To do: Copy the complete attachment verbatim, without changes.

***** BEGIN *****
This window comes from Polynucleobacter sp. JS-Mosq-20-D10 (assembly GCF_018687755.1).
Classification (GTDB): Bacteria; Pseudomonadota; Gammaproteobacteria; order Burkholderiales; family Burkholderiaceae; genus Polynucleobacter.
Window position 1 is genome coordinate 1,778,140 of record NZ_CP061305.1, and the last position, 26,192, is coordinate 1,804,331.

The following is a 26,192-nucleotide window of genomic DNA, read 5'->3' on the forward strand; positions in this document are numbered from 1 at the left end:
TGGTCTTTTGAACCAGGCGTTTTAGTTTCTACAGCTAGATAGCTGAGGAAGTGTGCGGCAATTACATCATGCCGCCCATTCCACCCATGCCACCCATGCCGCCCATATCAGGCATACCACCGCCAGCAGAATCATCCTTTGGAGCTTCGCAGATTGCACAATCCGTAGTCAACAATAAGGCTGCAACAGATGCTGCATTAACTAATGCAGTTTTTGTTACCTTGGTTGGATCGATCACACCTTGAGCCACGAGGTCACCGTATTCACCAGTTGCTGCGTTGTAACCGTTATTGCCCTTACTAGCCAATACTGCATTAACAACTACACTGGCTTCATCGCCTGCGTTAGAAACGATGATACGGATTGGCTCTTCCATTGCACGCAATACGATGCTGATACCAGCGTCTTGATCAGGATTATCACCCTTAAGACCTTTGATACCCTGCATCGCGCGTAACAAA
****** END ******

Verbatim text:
This window comes from Polynucleobacter sp. JS-Mosq-20-D10 (assembly GCF_018687755.1).
Classification (GTDB): Bacteria; Pseudomonadota; Gammaproteobacteria; order Burkholderiales; family Burkholderiaceae; genus Polynucleobacter.
Window position 1 is genome coordinate 1,778,140 of record NZ_CP061305.1, and the last position, 26,192, is coordinate 1,804,331.

The following is a 26,192-nucleotide window of genomic DNA, read 5'->3' on the forward strand; positions in this document are numbered from 1 at the left end:
TGGTCTTTTGAACCAGGCGTTTTAGTTTCTACAGCTAGATAGCTGAGGAAGTGTGCGGCAATTACATCATGCCGCCCATTCCACCCATGCCACCCATGCCGCCCATATCAGGCATACCACCGCCAGCAGAATCATCCTTTGGAGCTTCGCAGATTGCACAATCCGTAGTCAACAATAAGGCTGCAACAGATGCTGCATTAACTAATGCAGTTTTTGTTACCTTGGTTGGATCGATCACACCTTGAGCCACGAGGTCACCGTATTCACCAGTTGCTGCGTTGTAACCGTTATTGCCCTTACTAGCCAATACTGCATTAACAACTACACTGGCTTCATCGCCTGCGTTAGAAACGATGATACGGATTGGCTCTTCCATTGCACGCAATACGATGCTGATACCAGCGTCTTGATCAGGATTATCACCCTTAAGACCTTTGATACCCTGCATCGCGCGTAACAAA